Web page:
Interim Police Chief Richard Del Toro Cleared of Alleged Hatch Act Violation

Interim Police Chief Richard Del Toro Cleared of Alleged Hatch Act Violation

Liv Caputo
Liv Caputo
June 11, 2024

PORT ST. LUCIE, FL—Amidst a looming—and dramatic—sheriff election, interim Police Chief Richard Del Toro is innocent of alleged Hatch Act violations, the U.S. Office of Special Counsel told him in a letter, prompted by their months-long investigation kickstarted by an anonymous January complaint.

“This letter is in response to a complaint the U.S. Office of Special Counsel (OSC) received alleging that you are violating the Hatch Act by being a candidate in the 2024 partisan election for St. Lucie County Sheriff,” the letter begins. Erica Hamrick, Deputy Chief of the Hatch Act Unit at OSC, continues, “OSC investigated this allegation and as explained below, concluded that you are not violating the Hatch Act.”

The remainder of the two-page letter lists the allegations in the debunked complaint and systematically dismisses each claim against Del Toro, closing with, “OSC has concluded that you did not violate the Hatch Act as alleged. Therefore, we are closing this matter without further action.”

In December 2023, Del Toro came under fire for releasing an e-vite alleging that law enforcement leaders backed his candidacy for St. Lucie County Sheriff. One said she did not—citing the 1939 Hatch Act preventing unelected officials from using their "official authority" to "affect the results of an election or a nomination for office," the National Sheriffs Association states.

Another listed leader said that while he supported Del Toro personally, in deference to the Hatch Act he didn't want his name on a flier listing his endorsement.

A month later, an anonymous complaint alleging that Del Toro could not run for sheriff nor serve as interim chief because he violated the Hatch Act was filed with the OSC. Sources close to Del Toro's campaign believe that embattled, DeSantis-appointed Sheriff Keith Pearson—his Republican primary opponent for the 2024 election—orchestrated the "trumped-up" charges against Del Toro.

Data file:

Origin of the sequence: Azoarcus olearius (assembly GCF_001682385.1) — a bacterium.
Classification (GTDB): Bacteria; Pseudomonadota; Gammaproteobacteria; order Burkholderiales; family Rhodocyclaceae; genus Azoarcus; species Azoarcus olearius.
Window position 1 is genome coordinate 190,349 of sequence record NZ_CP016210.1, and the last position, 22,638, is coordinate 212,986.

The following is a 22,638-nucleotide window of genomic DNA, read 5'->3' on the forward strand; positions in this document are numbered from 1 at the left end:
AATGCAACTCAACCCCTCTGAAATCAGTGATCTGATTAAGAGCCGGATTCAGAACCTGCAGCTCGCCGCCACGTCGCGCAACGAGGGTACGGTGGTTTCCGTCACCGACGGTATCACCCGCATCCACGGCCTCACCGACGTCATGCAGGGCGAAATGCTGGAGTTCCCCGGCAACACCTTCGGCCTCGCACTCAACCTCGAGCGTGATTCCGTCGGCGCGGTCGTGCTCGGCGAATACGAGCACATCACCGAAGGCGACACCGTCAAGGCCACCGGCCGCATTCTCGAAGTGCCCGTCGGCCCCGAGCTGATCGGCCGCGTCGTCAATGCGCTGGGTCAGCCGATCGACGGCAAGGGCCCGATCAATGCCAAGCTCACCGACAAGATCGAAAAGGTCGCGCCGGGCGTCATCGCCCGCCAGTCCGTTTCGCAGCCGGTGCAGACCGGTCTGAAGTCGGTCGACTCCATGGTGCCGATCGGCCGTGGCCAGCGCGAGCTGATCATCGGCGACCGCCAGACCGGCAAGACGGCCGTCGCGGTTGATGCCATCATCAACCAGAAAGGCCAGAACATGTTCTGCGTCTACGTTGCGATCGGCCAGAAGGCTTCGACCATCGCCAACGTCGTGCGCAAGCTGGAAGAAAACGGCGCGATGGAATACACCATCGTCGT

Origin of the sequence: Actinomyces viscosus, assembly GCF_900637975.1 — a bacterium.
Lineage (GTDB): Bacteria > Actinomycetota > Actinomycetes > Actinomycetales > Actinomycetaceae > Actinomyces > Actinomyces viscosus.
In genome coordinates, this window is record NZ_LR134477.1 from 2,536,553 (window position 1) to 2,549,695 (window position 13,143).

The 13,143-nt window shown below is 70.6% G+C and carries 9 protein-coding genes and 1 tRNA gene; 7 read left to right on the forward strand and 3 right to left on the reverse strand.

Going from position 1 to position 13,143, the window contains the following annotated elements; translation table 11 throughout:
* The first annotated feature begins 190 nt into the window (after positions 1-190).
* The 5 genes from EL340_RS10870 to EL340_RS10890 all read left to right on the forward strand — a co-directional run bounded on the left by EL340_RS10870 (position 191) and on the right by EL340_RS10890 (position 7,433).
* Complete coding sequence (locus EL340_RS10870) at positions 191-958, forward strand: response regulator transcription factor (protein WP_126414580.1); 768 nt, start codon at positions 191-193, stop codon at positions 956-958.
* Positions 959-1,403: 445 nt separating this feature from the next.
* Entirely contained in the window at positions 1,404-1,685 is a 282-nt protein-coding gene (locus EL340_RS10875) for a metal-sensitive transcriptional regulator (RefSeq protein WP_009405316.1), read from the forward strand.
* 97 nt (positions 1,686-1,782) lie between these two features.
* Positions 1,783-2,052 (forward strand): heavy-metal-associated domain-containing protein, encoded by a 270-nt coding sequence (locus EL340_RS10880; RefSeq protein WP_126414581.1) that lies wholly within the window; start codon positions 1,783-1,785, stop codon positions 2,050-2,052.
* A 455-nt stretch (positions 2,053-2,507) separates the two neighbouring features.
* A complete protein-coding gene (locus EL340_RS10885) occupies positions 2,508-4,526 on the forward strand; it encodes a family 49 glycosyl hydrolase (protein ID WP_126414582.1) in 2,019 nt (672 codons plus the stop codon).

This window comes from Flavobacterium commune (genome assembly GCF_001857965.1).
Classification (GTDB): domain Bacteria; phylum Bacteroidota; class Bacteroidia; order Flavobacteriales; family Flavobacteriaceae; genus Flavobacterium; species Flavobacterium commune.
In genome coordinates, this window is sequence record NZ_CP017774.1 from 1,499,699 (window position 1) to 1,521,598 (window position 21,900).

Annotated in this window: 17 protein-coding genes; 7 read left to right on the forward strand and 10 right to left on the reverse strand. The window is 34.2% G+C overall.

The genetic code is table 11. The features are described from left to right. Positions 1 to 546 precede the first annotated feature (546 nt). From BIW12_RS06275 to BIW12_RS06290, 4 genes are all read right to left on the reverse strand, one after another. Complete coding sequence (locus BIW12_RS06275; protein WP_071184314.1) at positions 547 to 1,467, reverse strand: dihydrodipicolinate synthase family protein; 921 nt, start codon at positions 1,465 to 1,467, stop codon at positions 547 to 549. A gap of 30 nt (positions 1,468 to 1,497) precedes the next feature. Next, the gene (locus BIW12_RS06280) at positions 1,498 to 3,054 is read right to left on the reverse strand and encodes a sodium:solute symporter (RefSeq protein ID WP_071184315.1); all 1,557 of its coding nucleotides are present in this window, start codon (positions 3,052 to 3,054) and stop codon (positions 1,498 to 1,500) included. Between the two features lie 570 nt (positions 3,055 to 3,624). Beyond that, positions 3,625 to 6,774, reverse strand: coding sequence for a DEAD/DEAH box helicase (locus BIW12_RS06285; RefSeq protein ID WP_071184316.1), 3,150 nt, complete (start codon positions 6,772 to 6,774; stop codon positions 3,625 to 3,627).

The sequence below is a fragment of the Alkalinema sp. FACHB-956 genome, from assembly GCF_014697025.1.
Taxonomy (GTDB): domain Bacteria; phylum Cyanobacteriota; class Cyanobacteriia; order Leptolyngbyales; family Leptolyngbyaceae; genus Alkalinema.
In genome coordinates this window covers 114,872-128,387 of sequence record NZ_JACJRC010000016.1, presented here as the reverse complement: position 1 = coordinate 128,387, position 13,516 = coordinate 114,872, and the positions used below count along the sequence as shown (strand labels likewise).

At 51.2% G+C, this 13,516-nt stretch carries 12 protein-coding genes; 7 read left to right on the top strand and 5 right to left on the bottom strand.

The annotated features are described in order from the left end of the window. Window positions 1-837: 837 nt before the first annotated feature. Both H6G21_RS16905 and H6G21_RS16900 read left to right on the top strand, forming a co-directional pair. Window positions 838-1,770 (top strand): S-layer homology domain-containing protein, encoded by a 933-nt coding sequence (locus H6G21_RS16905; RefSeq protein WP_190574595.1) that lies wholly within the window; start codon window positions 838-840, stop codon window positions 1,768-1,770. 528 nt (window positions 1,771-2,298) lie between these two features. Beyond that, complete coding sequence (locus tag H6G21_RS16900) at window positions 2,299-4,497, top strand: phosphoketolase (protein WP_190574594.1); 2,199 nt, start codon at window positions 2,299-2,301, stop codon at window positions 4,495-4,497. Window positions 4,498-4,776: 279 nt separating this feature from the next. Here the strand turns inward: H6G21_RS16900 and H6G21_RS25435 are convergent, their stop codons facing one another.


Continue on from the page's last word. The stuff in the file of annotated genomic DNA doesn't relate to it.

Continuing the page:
Pearson is no stranger to controversy—to the point that some have speculated that Republicans do not want him to be their nominee come August. In the 2020 race for St. Lucie Sheriff, he was the subject of a Florida Department of Law Enforcement (FDLE) investigation into allegations of election fraud, in which he was found to have facilitated a “ghost” candidate scheme to help incumbent Democrat Sheriff Ken Mascara.

Interestingly, Mascara suddenly retired last year after 23 years—causing DeSantis to appoint Pearson in his stead until the 2024 elections.

The FDLE Investigative Summary states “Keith Pearson, knowingly conspired, confederated, abetted, and aided Ken Mascara while he was the incumbent St. Lucie County Sheriff…to siphon votes from established Republican candidate Rich Williams in the 2020 St. Lucie County Sheriff Race.”

Pearson was asked about his role in the ghost candidacy scheme at a press conference shortly after being appointed Sheriff in December.  Pearson responded, stuttering, “The report speaks for itself.”

A reporter followed up, asking if Pearson thought he did anything wrong in the 2020 election scandal, to which Pearson said, “Nah, I don’t.”

Keith Pearson, Richard Del Toro, Rich Williams, and Preston DiFrancesco will face off for the Republican nomination for St. Lucie County Sheriff on August 20th. The winner will face the Democratic nominee on November 5th,

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Liv Caputo

Liv Caputo

Livia Caputo is a senior at Florida State University, working on a major in Criminology, and a triple minor in Psychology, Communications, and German. She has been working on a journalism career for the past year, and hopes to become a successful reporter after graduation. Her work has been cited in Fox News, the New York Post, and the Daily Mail

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